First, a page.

The direct result of this trapping of hot and cold air is that you use less energy. That’s an added bonus for both the environment and your wallet!
4) Tiny houses are easier to maintain
When purchasing an RV, you’re getting everything that comes with that RV. This includes appliances, electronics, plumbing, furniture, etc. What happens when your refrigerator breaks? Who do you call when your TV stops working? If your water pump breaks, what do you do?
It obviously takes a lot more thought and preparation, but the “guts” of a tiny house should be much easier to maintain. Breakers, pumps, and utility lines can be bought to fit your particular needs. You’ll have receipts for your stove, dishwasher, and water pump. You’ll be able to call the guy who put in your cabinets. If something breaks, you can pull out the warranty and deal with it… or, worst case scenario, you can swap it out with a replacement. You’ll have much less flexibility when something goes wrong in your RV.
5) You can be completely self sufficient.
Many people look to tiny houses to get “off the grid.” They want complete self-sufficiency and see this as a convenient way to achieve their goal. Large communities exist out there devoted specifically to achieving this lifestyle like Facebook community, Tiny Houses and Off-Grid Living (one of our favorites with roughly 17k fans).
People have varying reasons for wanting this way of life. We’ve spoken with some who want complete financial freedom and others who don’t trust the government and current infrastructure. Regardless of the reason “why,” the “how” is much easier to achieve with a tiny house vs RV.
This decision comes with a cost, however. You’ll need the proper gear to become completely self-sustainable. For example, a rainwater catchment system can eliminate your reliability on a water source. This can be as simple as a rain barrel or as complicated as a complete underground catchment system. A wood-burning stove can reduce your need for energy as can solar lanterns. We’ll soon be releasing a guide to going off the grid, so make sure to subscribe and we’ll send you that once ready.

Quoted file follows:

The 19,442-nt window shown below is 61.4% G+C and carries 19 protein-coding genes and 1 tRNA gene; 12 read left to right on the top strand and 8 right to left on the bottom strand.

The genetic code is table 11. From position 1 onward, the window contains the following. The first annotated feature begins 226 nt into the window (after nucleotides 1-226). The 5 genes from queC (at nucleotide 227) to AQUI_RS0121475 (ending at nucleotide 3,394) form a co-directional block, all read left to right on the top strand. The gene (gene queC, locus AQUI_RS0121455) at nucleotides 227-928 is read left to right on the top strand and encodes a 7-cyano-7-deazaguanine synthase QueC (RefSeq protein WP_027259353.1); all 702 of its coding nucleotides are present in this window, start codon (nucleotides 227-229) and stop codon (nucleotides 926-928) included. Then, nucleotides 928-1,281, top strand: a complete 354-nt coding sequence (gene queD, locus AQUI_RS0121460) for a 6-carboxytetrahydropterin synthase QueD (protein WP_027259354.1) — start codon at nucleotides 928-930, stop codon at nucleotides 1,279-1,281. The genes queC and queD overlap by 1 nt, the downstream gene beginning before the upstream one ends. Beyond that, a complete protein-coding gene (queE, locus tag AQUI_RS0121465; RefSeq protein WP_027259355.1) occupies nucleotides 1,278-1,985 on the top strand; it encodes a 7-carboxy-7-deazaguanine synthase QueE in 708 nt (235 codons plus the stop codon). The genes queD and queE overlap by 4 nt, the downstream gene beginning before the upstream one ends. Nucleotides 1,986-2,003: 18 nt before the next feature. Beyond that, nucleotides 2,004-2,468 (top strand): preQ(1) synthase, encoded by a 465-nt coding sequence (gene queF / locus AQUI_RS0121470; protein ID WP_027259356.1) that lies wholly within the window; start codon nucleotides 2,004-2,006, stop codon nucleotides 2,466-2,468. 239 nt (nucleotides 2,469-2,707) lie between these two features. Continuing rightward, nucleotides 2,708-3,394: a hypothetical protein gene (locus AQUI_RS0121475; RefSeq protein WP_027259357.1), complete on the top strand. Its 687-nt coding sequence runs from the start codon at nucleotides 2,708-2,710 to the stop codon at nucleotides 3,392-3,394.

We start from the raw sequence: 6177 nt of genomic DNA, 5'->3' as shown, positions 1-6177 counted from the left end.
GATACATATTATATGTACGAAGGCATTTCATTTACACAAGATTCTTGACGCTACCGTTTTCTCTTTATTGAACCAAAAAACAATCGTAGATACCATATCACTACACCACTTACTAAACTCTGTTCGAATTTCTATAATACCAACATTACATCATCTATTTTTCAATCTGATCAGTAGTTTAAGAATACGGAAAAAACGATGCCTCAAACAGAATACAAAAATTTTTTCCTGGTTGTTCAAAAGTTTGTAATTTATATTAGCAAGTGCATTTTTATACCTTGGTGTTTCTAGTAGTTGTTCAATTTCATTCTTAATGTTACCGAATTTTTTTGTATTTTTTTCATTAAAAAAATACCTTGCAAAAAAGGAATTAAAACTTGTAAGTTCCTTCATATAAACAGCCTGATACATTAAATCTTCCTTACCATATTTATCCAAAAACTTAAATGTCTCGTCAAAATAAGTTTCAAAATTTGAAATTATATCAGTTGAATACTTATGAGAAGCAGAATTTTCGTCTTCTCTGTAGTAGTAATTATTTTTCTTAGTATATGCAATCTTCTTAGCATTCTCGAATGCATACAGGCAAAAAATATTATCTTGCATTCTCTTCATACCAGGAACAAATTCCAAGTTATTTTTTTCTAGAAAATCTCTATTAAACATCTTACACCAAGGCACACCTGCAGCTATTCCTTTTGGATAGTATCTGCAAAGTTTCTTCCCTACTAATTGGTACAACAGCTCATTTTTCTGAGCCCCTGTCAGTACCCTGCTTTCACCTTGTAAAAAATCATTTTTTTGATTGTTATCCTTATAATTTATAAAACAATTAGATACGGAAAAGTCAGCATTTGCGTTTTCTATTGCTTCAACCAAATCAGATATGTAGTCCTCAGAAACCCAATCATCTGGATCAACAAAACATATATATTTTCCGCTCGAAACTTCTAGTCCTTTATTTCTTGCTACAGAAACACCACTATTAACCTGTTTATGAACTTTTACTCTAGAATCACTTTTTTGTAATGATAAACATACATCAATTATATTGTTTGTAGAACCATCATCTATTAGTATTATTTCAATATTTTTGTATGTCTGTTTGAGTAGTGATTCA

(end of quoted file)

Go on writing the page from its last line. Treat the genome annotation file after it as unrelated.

Until then, here’s some of our favorite “off the grid” tiny home items.
- Good Ideas Rain Barrel
- RainFlo 350 Gallon Rainwater Collection System
- Shipmate wood stove
- Luci Solar Lanterns
All of these fun options become a possibility with your tiny home. Try asking an RV dealer to put in a wood burning stove and see what reaction you get. In a tiny home, you’re only limited by your imagination!
6) Tiny houses can be more affordable
In our Tiny House Movement Infographic, we found that the average price of a new tiny house is $35k. The average cost for a new, 24 foot (similar in size to a tiny home) recreational vehicle is $50 – $75k. That’s the price to purchase a new home or RV.
We’ve spoken with and read about many tiny house owners who have constructed their own for much, much less by recycling materials. Used materials are significantly cheaper and sometimes even free. just check out these two students who built a tiny house for Less than $500. We have yet to hear about someone who built their own RV for personal use!
So the next time someone asks you, “why not just get an RV,” don’t take offense. Use it as an opportunity to spread some of the many benefits of living in a tiny house. We hope that you’ll use some of our reasons listed above. It’s tough to truly understand the lifestyle until given the opportunity to experience it. Just look at Mike; his first experience with a tiny home was couchsurfing our tiny house just recently. Check out his first impression vs his opinion after experiencing it.
If you believe that a tiny home is more than a recreational vehicle, please help share this with others! If you have any additional reasons why your small home wins the Tiny House vs RV battle, please leave them in the comments below!